We travel back to the beginning of Elijah Cumming’s Congressional career when the Baltimore Sun was a respectable newspaper and took Cummings to task for his troublesome finances in 2000.
A review of state and federal records and interviews with associates provide a picture of a man who has spent years warding off debt collectors, juggling unpaid tax bills and paying to support several children.
Those problems were mounting even as Cummings, a public official for 17 years, was becoming a highly popular and influential figure. In his district, Cummings is regarded by some constituents as a surrogate mayor, and he frequently plays host to Cabinet officials and President Clinton when they visit Baltimore.
Only this year, the Democratic congressman said, has he shaken free of most of his debts. He had previously characterized his difficulties as those born of his decision in late 1995 to run for Congress after Rep. Kweisi Mfume announced that he would resign.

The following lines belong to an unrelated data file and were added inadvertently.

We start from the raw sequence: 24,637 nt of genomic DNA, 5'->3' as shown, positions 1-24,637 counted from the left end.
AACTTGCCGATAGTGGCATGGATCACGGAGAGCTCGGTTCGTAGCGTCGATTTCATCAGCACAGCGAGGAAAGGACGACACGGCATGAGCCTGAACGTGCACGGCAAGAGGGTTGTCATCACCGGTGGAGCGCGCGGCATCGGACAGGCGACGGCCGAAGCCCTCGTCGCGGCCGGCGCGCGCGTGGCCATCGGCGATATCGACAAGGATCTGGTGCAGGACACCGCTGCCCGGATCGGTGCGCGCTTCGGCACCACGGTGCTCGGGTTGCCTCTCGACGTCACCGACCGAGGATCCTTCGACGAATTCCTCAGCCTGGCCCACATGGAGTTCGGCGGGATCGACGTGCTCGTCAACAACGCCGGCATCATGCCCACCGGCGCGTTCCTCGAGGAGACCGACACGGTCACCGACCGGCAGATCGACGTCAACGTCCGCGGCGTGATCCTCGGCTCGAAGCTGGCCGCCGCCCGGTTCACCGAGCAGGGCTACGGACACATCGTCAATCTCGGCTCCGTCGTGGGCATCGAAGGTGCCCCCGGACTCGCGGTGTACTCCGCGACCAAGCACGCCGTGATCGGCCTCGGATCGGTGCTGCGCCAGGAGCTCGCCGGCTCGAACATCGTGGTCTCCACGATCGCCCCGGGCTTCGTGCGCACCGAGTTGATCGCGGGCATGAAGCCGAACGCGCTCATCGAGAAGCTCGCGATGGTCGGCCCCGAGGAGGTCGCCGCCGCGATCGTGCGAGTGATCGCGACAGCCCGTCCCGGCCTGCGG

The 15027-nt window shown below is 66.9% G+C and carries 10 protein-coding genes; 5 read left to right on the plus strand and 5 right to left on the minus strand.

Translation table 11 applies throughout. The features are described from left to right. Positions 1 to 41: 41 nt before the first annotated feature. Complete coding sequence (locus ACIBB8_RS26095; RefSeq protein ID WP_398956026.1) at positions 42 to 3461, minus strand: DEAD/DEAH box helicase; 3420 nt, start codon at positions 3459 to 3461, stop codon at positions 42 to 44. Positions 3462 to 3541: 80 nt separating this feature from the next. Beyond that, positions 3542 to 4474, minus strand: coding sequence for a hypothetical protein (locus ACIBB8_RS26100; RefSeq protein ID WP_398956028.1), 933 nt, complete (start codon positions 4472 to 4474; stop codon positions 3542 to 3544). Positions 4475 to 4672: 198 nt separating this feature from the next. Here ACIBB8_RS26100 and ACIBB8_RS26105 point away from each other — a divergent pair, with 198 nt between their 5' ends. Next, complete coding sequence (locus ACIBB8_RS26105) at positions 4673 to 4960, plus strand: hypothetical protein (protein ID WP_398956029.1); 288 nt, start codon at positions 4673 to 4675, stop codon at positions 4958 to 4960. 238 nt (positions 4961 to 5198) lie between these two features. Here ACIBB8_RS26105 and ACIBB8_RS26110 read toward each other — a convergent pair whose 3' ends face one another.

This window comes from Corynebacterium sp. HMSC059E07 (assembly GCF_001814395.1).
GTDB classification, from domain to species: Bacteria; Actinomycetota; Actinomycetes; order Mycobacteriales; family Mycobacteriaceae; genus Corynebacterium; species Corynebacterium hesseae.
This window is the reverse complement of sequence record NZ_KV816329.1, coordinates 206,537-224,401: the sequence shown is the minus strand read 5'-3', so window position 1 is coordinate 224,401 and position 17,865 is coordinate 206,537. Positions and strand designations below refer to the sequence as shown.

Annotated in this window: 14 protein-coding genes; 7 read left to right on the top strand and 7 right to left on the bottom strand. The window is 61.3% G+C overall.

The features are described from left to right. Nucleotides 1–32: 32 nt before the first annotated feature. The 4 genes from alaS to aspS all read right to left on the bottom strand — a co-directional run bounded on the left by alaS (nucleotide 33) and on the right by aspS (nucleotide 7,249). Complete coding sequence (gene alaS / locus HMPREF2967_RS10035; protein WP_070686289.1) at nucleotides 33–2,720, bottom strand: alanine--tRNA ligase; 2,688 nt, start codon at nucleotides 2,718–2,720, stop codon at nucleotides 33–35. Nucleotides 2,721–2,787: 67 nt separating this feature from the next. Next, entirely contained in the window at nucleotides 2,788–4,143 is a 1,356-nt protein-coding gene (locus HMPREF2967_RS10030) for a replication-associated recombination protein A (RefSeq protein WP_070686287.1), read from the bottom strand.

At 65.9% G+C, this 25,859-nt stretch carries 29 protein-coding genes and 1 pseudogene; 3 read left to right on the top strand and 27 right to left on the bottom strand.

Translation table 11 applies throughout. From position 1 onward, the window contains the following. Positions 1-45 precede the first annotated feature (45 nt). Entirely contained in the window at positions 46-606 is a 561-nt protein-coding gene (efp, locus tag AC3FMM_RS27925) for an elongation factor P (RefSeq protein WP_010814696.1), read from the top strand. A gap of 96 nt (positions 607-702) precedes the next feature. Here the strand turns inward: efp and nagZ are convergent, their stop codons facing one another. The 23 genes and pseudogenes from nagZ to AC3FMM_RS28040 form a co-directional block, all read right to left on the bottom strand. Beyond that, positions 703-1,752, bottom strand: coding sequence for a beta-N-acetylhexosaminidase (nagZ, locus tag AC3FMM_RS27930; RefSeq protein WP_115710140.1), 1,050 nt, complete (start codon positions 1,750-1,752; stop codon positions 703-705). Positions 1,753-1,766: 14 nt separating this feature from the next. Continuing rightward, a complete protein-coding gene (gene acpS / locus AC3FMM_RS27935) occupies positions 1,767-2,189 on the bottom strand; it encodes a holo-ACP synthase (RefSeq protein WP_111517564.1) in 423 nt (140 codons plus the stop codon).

Among his most serious troubles:
In the mid-1990s, the Internal Revenue Service filed court papers declaring that Cummings was legally obliged to pay more than $30,000 in unpaid federal taxes. He finished paying those taxes earlier this year.
Cummings appears to have violated campaign finance law by having a donor co-sign a loan that supplied $15,000 for his first House campaign, attorneys knowledgeable about that law say.
In five instances, creditors went to court to force Cummings to pay a total of $24,000 in overdue debts.
Cummings said he has been short of money, in part, because he helps to support three children: his college-age daughter with his now-estranged wife and two children he fathered by other women out of wedlock — a 16-year-old son and a 4-year-old daughter. Cummings said he paid about $30,000 last year in child support and tuition payments.
The congressman has referred to his younger daughter in many speeches. But until now, he has never publicly acknowledged the existence of his son. The teen-ager lives with his mother in Baltimore. READ MORE: